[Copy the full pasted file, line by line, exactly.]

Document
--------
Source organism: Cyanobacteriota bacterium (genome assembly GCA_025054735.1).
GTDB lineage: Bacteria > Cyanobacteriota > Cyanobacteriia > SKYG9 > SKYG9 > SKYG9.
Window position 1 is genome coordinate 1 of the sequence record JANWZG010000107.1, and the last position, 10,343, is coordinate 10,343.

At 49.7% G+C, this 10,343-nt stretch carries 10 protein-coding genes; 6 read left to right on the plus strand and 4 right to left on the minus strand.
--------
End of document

Source organism: Cyanobacteriota bacterium (genome assembly GCA_025054735.1).
GTDB lineage: Bacteria > Cyanobacteriota > Cyanobacteriia > SKYG9 > SKYG9 > SKYG9.
Window position 1 is genome coordinate 1 of the sequence record JANWZG010000107.1, and the last position, 10,343, is coordinate 10,343.

At 49.7% G+C, this 10,343-nt stretch carries 10 protein-coding genes; 6 read left to right on the plus strand and 4 right to left on the minus strand.